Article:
Keeping Up With The Latest Technology
The modern technology of digital communication is an essential part of graphic design; graphic designers are expected to adopt leading edge technologies sooner than any other group. However, graphic designers act as if they are in conflict with all aspects of modernity. They oppose technology instead of benefiting from the world’s outstanding achievements, which are advancing amazingly fast. Surprisingly, this attitude does not only exist among the old generation; it is prevalent among younger graphic designers as if they don’t believe in the death of paper media. Today, traditional media is declining at an incredible speed. The graphic designers who have not yet come to believe this obvious fact (or have not taken it seriously) in order to adapt themselves to these inevitable changes will quickly fade away from the professional world.

The power and influence of any profession stems from the performance of those who practice it. In western world, graphic designers are fully aware of the capabilities of their profession and constantly contribute to the flourishing of the industry through the development of work and commercial, cultural, and social influences. Unfortunately in Iran, graphic designers assume themselves to be artists when they are young. After some years, they become “masters” and are reluctant to devote a part of their time and energy to learning the business. The Iranian Graphic Designers Society (which was established to serve as a guild) suffers from an identity crisis since most of its influential members are under the same delusion. As a result, it cannot play an effective role in the development of this profession.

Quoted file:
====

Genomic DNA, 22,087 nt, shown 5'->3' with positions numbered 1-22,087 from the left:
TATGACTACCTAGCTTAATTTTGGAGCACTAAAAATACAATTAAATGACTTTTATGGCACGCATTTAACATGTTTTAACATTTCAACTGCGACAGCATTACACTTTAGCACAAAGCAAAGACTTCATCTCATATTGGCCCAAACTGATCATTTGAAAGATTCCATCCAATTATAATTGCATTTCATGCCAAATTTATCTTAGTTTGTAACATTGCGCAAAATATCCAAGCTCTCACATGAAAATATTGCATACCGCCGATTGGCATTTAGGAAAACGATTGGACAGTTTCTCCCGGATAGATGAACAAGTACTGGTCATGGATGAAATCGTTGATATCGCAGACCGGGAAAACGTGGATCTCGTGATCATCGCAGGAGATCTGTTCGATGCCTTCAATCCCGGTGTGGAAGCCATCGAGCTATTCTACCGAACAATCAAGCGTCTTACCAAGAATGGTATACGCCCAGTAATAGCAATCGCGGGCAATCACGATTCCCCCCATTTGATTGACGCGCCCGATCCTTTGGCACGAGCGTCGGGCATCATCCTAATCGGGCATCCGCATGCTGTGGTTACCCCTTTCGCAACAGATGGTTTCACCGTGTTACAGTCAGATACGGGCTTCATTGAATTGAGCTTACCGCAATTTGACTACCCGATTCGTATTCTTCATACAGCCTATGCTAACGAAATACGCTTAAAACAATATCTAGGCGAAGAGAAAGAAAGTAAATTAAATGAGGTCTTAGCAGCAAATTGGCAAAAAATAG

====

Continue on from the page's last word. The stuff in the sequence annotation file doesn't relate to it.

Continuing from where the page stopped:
Undoubtedly, the quality of advertisement work influences social culture both directly and indirectly, and in turn contributes to the promotion of the society’s visual perception. Therefore, it is evident that graphic designers can play a decisive role. On the other hand, advertisement experts do not have enough knowledge or expertise in graphic design. In addition to layout, typography, font selection, and composition design, the expertise and experience of graphic designers is needed for putting the creative ideas of idea developers into practice and, finally, creating a perfect advertisement. Unfortunately, today it is enough to take a look at the mass media such as billboards to realize the absence of graphic designers in this field. Many of the advertisements are based on bright ideas, but the obvious errors in their design extremely downgrade their rating. This irreparably damages the visual culture of the audience and highly influences the quality of advertisement in Iran.

Ali Rashidi

After graduating from California College of Arts in San Francisco (now CCA), Ali started his early career working as a designer and art director at University of California Publications. He established his own design office DesignZone in 1986 in Oakland, California. He moved to Iran in 1990 and co-founded Daarvag International, a distinguished branding and advertising company. His teaching career includes over two decades at graduate school of Art University and University of Tehran. He is one of the co-founders of Neshan magazine, a member of AIGA and ADC Global, and former chairman of the Iranian Graphic Designers Society (2012 to 2015).